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Freedom of Commercial Expression$
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Roger A. Shiner

Print publication date: 2003

Print ISBN-13: 9780198262619

Published to Oxford Scholarship Online: March 2012

DOI: 10.1093/acprof:oso/9780198262619.001.0001

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Conclusion

Conclusion

Chapter:
(p.111) 6 Conclusion
Source:
Freedom of Commercial Expression
Author(s):

Roger A. Shiner

Publisher:
Oxford University Press
DOI:10.1093/acprof:oso/9780198262619.003.0015

It is necessary to take the array of arguments for the commercial expression doctrine that emerge from the court cases cited in the previous chapters and assess their cogency. The arguments make many tacit assumptions — assumptions about the nature of rights, about what it is to defend a jurisprudential thesis, about the nature of constitutional rights, and about the appropriate way to argue for constitutional rights. Essentially, there are several theses that emerge about commercial expression or commercial speech in the U.S. Supreme Court case of Virginia Board, such as: commercial speech cannot be wholly outside the protection of the First Amendment; the purely economic interest of the speaker of commercial speech is a constitutionally legitimate interest; society also has an interest in the free flow of commercial information, because some commercial messages deal with matters of public interest; for the government to decide which information is proper for citizens to receive is unacceptable paternalism; and there are commonsense differences between commercial speech and other speech, which differences imply that commercial speech may receive a lower level of constitutional protection.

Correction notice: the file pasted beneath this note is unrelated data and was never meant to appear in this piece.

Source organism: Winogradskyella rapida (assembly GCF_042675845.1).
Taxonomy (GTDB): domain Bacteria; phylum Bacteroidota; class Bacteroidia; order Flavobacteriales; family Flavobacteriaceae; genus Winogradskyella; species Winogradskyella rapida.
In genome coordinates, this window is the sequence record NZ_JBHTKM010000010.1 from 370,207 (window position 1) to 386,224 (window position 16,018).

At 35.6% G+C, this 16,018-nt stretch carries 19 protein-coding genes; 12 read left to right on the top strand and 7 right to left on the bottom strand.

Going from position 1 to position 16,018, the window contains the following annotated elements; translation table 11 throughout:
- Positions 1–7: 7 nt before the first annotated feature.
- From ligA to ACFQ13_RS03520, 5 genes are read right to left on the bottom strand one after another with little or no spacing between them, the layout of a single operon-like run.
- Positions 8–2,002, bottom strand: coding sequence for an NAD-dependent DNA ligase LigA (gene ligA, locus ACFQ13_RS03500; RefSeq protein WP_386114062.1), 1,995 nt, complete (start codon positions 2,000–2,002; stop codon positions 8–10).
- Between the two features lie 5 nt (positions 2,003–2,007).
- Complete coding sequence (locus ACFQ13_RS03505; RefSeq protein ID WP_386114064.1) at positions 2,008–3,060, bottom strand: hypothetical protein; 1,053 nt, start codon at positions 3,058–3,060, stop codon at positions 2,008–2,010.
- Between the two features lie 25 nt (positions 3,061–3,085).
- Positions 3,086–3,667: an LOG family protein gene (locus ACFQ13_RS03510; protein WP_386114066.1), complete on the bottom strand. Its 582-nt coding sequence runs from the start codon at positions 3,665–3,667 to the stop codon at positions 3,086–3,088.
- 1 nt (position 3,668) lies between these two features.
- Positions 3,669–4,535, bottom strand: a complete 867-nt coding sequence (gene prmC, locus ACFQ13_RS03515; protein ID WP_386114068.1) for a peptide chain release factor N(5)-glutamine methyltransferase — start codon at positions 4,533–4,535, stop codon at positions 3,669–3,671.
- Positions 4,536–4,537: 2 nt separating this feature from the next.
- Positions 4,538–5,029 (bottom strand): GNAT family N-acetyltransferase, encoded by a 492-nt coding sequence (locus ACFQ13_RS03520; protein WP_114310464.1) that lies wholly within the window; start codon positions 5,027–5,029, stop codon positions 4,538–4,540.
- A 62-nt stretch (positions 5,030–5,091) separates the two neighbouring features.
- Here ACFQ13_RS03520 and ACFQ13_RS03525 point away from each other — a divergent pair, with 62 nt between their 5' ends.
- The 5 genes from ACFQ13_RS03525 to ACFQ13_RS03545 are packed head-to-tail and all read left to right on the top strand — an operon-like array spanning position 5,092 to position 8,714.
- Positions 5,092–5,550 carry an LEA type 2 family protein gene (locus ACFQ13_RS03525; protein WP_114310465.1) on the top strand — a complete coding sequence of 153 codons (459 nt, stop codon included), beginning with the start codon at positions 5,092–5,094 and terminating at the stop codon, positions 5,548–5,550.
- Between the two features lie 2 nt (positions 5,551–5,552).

Keywords:   Supreme Court, court cases, constitutional rights, constitutional protection, paternalism, economic interest, commercial speech, commercial information, public interest

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